8. It could be a completely separate issue from your WLS. Malabsorption related to WLS would not require surgery on your parathyroid glands - surgery is typically only done to the parathyroids when they're overactive and won't stop leeching calcium from your bones. This is a hormonal issue (your glands are making too much PTH) and not an actual issue with your bodies ability to absorb calcium.
  9. That's good to know. and yes, I don't want to have those conversations either. I dont know if its because its medical, but everyone here seems to think they have a right to know or force things on other people. An example last week was that I was breaking out in hives a bit (stupidly sensitive skin) and my coworker insisted it was horrible (it wasnt, it was just typical me, likely someones perfume set me off), and marched me to a bathroom, and when I insisted again I was fine, she went and got our lead physician and had them look at me. Thankfully the physician at least listened when I said it's not my first rodeo with hives and I'll be fine, and I know my coworker meant well, but damn people, learn some boundaries. I could totally see that becoming a conversation on what I am and am not eating.
  10. Oooh, I got you. I used to have a lot of mindless grazing issues at night, but got a bit "lucky" if you will when I was diagnosed hypothyroid - I take my medication at night, and my stomach needs to be empty for 2-4 hours prior to taking the medication. So I had to choose between ice cream or severe fatigue and for once in my life, the food didn't win out I know that struggle though, I like the idea of rebranding. I have to force myself to do the late morning snack to some extent - I simply don't think about putting anything in my gullet besides coffee mid morning, and greek yogurt is sometimes simply not appealing to me - but making myself do it, as it becomes more routine, I look a bit more forward to it and I'm not as compelled to pack a larger lunch because I know I'll have something a couple hours before and a couple hours after.
  11. I have a bit of the opposite issue, Burgundy. I've never been much of a snacker, but rather a devout 3-square-meals kinda person, and I'm currently trying to adjust to the 4-6 small meals lifestyle - my nutritionist actually got me on me about not having healthy snacks between meals. The last couple weeks, I've been doing a greek yogurt between breakfast and lunch, and a cup of frozen grapes between lunch and dinner, and reduced my portion sizes for my main meals. Trying to get into protein shakes, but so many just taste like artificial sweetener overload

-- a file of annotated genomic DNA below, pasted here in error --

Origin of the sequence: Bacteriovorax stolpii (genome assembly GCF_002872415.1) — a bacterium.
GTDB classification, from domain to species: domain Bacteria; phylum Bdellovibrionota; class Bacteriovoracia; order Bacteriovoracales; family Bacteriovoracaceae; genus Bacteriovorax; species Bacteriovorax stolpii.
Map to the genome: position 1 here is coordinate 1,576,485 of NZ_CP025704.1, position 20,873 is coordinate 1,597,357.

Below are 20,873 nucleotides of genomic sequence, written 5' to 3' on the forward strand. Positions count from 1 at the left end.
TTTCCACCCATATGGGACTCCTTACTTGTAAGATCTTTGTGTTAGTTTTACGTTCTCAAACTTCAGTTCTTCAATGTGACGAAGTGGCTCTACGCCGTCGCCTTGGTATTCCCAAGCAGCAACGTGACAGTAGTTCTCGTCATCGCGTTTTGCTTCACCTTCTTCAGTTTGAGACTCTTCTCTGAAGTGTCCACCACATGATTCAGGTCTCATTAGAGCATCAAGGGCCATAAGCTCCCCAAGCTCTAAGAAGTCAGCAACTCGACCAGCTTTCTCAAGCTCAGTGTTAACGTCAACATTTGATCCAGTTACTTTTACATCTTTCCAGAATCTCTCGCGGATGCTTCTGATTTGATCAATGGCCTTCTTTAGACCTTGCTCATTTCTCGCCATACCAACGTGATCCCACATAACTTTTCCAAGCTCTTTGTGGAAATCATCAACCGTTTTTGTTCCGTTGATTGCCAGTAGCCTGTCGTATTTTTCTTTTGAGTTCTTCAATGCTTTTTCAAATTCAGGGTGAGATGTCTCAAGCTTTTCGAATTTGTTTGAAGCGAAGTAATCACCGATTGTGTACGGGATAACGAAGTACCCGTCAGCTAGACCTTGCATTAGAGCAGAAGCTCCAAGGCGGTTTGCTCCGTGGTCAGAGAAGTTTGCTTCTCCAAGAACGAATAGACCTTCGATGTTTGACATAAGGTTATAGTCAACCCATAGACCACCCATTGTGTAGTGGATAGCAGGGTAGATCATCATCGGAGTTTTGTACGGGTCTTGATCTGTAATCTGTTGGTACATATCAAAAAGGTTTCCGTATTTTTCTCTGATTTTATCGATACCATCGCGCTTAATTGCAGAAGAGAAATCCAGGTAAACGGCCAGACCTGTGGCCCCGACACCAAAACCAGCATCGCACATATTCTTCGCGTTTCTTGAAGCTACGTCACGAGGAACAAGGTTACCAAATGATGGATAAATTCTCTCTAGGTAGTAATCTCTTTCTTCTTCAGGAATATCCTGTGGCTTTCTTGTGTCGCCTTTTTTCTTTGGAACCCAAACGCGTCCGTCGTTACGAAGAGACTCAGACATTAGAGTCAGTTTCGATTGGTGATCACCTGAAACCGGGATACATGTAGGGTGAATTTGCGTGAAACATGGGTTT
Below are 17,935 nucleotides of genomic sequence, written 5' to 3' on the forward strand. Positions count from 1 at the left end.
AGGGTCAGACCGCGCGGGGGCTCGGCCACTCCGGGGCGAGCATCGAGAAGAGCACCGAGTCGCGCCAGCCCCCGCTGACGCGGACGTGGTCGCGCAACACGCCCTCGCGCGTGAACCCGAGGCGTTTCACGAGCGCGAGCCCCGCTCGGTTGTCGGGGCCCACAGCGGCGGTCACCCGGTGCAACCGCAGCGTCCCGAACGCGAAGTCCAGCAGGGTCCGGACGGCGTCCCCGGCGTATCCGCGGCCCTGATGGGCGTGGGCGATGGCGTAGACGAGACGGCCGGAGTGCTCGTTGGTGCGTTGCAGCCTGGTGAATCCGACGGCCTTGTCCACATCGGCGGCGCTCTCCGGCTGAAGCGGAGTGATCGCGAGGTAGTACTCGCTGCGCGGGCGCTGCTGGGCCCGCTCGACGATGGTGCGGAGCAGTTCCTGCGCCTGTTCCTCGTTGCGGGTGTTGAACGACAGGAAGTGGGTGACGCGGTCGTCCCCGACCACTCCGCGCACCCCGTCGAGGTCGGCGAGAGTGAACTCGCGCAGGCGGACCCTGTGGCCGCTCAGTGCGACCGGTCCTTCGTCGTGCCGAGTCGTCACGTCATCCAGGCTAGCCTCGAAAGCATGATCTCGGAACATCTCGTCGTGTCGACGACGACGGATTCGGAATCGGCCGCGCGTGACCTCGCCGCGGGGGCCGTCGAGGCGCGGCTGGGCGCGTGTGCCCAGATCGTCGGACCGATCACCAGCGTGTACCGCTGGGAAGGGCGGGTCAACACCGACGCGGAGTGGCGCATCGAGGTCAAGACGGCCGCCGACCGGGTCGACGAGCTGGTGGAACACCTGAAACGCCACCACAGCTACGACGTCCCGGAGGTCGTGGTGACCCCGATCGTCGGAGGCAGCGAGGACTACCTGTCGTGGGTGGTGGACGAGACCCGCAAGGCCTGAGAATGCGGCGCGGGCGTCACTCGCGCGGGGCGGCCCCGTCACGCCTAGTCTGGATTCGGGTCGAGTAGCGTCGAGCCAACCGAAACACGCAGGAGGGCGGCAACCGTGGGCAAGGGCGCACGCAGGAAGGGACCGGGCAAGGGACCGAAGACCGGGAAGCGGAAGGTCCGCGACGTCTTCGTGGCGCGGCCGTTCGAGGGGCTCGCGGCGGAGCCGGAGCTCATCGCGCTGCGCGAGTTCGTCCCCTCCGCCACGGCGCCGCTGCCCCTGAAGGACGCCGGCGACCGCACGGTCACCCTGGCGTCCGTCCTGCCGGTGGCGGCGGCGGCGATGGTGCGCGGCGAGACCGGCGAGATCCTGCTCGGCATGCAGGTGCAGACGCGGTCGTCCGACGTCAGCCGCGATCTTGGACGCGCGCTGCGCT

12. For sure. I had an eye opening surprise when I moved from typical bedside nursing in the hospital to clinic work. I always felt most healthcare people are pretty tolerant and open, until I worked in this office. My officemate lost 70 pounds doing keto-type diets, and was fairly supportive when I first looked into WLS, but the medical assistants are like a pen of clucking judgemental hens. I may do like you suggested and speak directly to HR. Since I'm doing PTO, I hope to not have to file any paperwork, but if for some reason I have to do FMLA, I may see if its possible to have the form go straight to them and not via my manager. Talking out my fears here and then with my husband helped calm me a little about the whole situation. Thank you all for the suggestions!!
  13. Its what Im currently working on! Mine has a 6 month long weekly class (tonight is my fourth!) - each class is taught by either a physiologist, a nutritionist, or a psychologist. they review our weekly food logs. I like yours idea of starting from the very beginning, although intimidating! They have us restricted to no more than 10g of sugar per meal (to avoid dumping) and to eat at least one meal a day without drinking. The restrictions progress as the class progresses. So far it's been an excellent learning process.
  14. Excellent progress! You look amazing
  15. Excellent post. Ive been reading so many posts from the past years on here, and a common thread among regainers seems to be that they went back to old habits quickly during the honeymoon phase. Its terrifying to read these, and, if being honest, a little scary to think of all the mental remodeling to be done during/after the physical remodeling - but this is what its all about!